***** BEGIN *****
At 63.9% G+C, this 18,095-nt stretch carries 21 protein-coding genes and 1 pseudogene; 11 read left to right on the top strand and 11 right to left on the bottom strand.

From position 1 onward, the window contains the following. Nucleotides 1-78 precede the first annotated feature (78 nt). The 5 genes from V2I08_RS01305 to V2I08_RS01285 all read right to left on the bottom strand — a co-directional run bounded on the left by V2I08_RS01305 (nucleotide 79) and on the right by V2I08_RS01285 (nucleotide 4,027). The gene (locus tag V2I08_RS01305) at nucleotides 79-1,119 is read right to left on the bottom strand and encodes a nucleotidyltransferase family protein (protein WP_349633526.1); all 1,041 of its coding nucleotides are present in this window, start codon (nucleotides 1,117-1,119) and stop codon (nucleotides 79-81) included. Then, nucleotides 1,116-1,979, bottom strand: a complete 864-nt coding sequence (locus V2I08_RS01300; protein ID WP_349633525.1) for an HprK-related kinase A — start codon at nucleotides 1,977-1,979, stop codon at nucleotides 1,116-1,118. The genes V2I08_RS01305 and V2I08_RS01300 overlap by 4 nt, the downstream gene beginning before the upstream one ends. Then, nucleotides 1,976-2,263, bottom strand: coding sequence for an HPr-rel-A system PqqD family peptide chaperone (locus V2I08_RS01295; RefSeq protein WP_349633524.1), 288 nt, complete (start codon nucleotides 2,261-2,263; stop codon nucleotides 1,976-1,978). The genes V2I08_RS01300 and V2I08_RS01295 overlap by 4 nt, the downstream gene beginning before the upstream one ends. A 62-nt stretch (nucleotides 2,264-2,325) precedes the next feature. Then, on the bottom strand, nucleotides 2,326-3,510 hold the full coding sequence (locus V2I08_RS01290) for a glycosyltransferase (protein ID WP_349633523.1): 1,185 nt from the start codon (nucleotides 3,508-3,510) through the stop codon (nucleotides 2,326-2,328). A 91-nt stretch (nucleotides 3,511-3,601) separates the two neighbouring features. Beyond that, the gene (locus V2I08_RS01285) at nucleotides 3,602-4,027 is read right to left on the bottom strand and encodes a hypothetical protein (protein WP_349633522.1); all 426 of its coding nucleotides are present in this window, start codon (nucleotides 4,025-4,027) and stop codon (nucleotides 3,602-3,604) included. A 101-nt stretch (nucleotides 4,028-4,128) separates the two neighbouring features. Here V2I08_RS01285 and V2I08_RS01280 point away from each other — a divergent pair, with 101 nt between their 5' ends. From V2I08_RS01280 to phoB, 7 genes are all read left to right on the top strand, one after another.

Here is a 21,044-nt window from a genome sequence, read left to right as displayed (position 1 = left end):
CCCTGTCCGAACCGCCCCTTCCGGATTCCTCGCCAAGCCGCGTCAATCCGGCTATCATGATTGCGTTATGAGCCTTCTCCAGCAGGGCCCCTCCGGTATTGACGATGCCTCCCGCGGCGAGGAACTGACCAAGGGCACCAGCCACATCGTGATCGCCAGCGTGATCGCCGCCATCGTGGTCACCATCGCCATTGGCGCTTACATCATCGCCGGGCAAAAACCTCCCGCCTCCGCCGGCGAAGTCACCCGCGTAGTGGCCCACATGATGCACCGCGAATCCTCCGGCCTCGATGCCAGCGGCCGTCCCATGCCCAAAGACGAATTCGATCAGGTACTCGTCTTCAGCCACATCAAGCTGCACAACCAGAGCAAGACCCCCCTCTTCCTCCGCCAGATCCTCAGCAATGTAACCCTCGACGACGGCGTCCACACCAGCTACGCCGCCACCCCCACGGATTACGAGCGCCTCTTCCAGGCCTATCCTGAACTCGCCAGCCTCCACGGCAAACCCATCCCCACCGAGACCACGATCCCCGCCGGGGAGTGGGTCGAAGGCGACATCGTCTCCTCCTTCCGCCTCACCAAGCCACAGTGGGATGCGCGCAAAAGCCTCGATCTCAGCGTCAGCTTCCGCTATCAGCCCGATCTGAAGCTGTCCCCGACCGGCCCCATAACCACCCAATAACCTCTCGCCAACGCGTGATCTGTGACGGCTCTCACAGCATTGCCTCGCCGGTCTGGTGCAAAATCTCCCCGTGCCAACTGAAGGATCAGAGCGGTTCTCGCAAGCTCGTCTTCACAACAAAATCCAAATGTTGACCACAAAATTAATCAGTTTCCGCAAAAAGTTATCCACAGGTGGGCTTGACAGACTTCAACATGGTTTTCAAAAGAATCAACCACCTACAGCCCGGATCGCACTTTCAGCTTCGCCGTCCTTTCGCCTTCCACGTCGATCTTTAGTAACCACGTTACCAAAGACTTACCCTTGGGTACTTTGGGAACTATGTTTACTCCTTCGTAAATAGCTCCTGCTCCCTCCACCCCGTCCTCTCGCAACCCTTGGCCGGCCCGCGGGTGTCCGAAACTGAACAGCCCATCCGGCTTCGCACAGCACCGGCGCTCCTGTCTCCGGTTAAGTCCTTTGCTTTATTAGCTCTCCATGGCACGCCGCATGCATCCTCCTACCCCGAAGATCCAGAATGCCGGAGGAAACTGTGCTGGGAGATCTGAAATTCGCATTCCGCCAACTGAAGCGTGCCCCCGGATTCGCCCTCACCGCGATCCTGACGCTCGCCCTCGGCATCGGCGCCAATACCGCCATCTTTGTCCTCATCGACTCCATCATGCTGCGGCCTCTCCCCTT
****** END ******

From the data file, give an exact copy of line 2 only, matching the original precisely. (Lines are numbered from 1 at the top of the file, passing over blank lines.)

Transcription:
From position 1 onward, the window contains the following. Nucleotides 1-78 precede the first annotated feature (78 nt). The 5 genes from V2I08_RS01305 to V2I08_RS01285 all read right to left on the bottom strand — a co-directional run bounded on the left by V2I08_RS01305 (nucleotide 79) and on the right by V2I08_RS01285 (nucleotide 4,027). The gene (locus tag V2I08_RS01305) at nucleotides 79-1,119 is read right to left on the bottom strand and encodes a nucleotidyltransferase family protein (protein WP_349633526.1); all 1,041 of its coding nucleotides are present in this window, start codon (nucleotides 1,117-1,119) and stop codon (nucleotides 79-81) included. Then, nucleotides 1,116-1,979, bottom strand: a complete 864-nt coding sequence (locus V2I08_RS01300; protein ID WP_349633525.1) for an HprK-related kinase A — start codon at nucleotides 1,977-1,979, stop codon at nucleotides 1,116-1,118. The genes V2I08_RS01305 and V2I08_RS01300 overlap by 4 nt, the downstream gene beginning before the upstream one ends. Then, nucleotides 1,976-2,263, bottom strand: coding sequence for an HPr-rel-A system PqqD family peptide chaperone (locus V2I08_RS01295; RefSeq protein WP_349633524.1), 288 nt, complete (start codon nucleotides 2,261-2,263; stop codon nucleotides 1,976-1,978). The genes V2I08_RS01300 and V2I08_RS01295 overlap by 4 nt, the downstream gene beginning before the upstream one ends. A 62-nt stretch (nucleotides 2,264-2,325) precedes the next feature. Then, on the bottom strand, nucleotides 2,326-3,510 hold the full coding sequence (locus V2I08_RS01290) for a glycosyltransferase (protein ID WP_349633523.1): 1,185 nt from the start codon (nucleotides 3,508-3,510) through the stop codon (nucleotides 2,326-2,328). A 91-nt stretch (nucleotides 3,511-3,601) separates the two neighbouring features. Beyond that, the gene (locus V2I08_RS01285) at nucleotides 3,602-4,027 is read right to left on the bottom strand and encodes a hypothetical protein (protein WP_349633522.1); all 426 of its coding nucleotides are present in this window, start codon (nucleotides 4,025-4,027) and stop codon (nucleotides 3,602-3,604) included. A 101-nt stretch (nucleotides 4,028-4,128) separates the two neighbouring features. Here V2I08_RS01285 and V2I08_RS01280 point away from each other — a divergent pair, with 101 nt between their 5' ends. From V2I08_RS01280 to phoB, 7 genes are all read left to right on the top strand, one after another.